• It’s an open garden. Provided you have someone’s email address you can message with him, you don´t have to provide further personal information, there are no registrations involved, no setups, no hassles. While there´s a dark side to this, for beginners and spreading adoption is great.
  • It enables work/life balanced time management. In terms of managing expectations for turn around times common network etiquette allows you to wait a few hours, or even days before replying an email. It’s not real time. Plus you can turn auto respond for vacations. Point being that from a work/life balance and time management perspective it allows for a much needed wiggle room to put work stuff on hold.

What’s broken about email collaboration?

Among email shortcomings when it comes to enterprise collaboration are:

  • SPAM. The same open garden quality mentioned above enables strangers to contact you for whatever reason, such as trying to sell you something. It’s like a cognitive tax you have to pay to sort through all the messages you get to filter and categorize. It’s such an issue that a whole industry of spam filters was born to attempt to fix this problem, but at it’s core is still present. Anyone can pass along your email address to another stranger allowing them to contact you without your consent.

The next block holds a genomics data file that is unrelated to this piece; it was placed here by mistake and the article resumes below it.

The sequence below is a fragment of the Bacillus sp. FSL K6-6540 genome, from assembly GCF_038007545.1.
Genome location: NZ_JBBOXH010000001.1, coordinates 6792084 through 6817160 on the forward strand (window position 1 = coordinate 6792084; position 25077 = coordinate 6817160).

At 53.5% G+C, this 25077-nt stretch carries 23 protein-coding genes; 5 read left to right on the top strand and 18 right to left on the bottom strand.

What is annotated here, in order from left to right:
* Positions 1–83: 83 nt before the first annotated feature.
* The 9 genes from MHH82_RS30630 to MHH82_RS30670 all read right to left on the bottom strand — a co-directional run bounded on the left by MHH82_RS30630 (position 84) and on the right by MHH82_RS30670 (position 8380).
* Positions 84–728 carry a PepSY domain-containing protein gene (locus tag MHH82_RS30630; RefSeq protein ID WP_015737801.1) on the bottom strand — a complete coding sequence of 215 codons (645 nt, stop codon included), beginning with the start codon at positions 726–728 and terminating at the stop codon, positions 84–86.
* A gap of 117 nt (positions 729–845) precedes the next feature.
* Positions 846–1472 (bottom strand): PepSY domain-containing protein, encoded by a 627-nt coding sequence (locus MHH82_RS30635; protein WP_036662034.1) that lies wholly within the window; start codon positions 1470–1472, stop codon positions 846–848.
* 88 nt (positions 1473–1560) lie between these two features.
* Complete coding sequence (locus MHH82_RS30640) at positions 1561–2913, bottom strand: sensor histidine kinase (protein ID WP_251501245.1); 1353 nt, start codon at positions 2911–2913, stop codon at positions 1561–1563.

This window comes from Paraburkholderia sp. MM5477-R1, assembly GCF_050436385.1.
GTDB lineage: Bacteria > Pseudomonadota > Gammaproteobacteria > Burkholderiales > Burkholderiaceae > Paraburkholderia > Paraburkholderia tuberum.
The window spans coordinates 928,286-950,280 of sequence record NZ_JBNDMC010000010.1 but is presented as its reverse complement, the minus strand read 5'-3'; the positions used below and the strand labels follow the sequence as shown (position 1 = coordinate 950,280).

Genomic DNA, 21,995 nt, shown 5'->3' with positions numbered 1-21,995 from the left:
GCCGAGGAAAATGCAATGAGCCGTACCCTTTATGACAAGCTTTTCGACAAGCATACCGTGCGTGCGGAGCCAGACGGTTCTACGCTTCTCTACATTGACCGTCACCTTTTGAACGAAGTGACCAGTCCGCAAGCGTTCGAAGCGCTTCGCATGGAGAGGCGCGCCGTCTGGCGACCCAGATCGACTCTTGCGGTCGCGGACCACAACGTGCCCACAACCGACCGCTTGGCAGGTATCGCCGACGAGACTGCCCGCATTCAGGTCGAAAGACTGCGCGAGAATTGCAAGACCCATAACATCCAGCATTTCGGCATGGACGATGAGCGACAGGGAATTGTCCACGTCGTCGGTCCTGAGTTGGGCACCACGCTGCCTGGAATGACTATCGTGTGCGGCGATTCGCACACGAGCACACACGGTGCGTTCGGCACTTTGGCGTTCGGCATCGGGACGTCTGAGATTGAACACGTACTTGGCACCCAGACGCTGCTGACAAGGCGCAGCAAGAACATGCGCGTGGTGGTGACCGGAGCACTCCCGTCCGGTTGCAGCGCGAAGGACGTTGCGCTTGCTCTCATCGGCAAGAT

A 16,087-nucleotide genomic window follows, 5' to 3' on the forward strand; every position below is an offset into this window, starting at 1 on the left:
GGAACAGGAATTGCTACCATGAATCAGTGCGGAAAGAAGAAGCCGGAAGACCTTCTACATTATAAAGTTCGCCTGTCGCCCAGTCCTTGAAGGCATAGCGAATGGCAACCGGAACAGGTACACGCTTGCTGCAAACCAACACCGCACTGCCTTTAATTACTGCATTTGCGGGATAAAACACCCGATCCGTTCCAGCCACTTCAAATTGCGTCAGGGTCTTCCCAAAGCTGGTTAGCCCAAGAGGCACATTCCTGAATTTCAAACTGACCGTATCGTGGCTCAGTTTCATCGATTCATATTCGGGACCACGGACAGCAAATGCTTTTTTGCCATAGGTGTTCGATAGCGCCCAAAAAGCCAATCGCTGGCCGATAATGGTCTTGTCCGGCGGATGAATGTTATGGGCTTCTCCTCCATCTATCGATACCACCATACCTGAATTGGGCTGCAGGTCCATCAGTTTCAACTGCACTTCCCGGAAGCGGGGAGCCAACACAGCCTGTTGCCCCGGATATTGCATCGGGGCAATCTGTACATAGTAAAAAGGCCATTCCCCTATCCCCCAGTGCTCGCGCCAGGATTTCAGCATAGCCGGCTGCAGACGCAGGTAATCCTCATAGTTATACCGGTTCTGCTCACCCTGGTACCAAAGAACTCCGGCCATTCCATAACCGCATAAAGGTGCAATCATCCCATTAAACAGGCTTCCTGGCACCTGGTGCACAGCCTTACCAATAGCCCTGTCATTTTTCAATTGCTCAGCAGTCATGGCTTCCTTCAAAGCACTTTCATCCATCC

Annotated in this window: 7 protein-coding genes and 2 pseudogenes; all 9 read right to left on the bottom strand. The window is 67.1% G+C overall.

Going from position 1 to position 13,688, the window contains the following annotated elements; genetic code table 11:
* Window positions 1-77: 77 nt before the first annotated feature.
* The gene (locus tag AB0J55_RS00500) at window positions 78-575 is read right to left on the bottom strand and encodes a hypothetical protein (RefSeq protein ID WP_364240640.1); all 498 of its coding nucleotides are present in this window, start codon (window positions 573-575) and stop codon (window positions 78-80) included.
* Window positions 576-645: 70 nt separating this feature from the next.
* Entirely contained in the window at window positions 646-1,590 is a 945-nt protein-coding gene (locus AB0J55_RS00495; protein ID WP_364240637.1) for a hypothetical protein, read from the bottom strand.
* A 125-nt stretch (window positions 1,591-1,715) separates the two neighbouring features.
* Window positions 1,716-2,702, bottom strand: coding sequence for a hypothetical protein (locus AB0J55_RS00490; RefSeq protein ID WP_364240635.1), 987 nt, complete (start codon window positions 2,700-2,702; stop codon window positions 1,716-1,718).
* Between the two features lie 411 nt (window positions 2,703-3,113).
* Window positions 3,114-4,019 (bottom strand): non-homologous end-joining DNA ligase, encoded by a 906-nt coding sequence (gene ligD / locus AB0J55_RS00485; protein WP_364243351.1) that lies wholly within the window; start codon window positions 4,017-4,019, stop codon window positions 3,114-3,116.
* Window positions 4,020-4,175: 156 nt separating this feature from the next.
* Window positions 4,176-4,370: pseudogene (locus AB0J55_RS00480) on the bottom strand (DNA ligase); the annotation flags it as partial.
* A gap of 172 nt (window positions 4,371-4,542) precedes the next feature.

• Email is really a bad fit for conversation type of interactions. Particularly among several people. Before you know it you have tens of unread emails, some of them which are one liners, with “Me too” responses and it can take really a long time before you figure out where’s the substance, or agreements that were reached as part of the exchange. It’s just not a good medium for conversations, and that sucks because team collaboration is to a good extent a ongoing conversation.
  • You don’t have confirmation of delivery and read from the other part. Unless the recipient is kind enough to reply with some form of acknowledgment message, the sender does not know whether the message has been read or if has fallen through the cracks of spam. Sometimes in corporate scenarios it’s not just a nice to have feature, but an audit level required by the business process.
  • It really is horrible for team collaborations and document collaborations. For instance if several people have to collaborate on document, it’s normal for everyone to send their version of the modified document, sometimes including previous work from someone else, but sometimes not. Leading to a number of email threads all with attached versions of the document in question. It can quickly become an nightmare to determine what’s the latest version, or what are the differences between these versions to consolidate everyone’s work.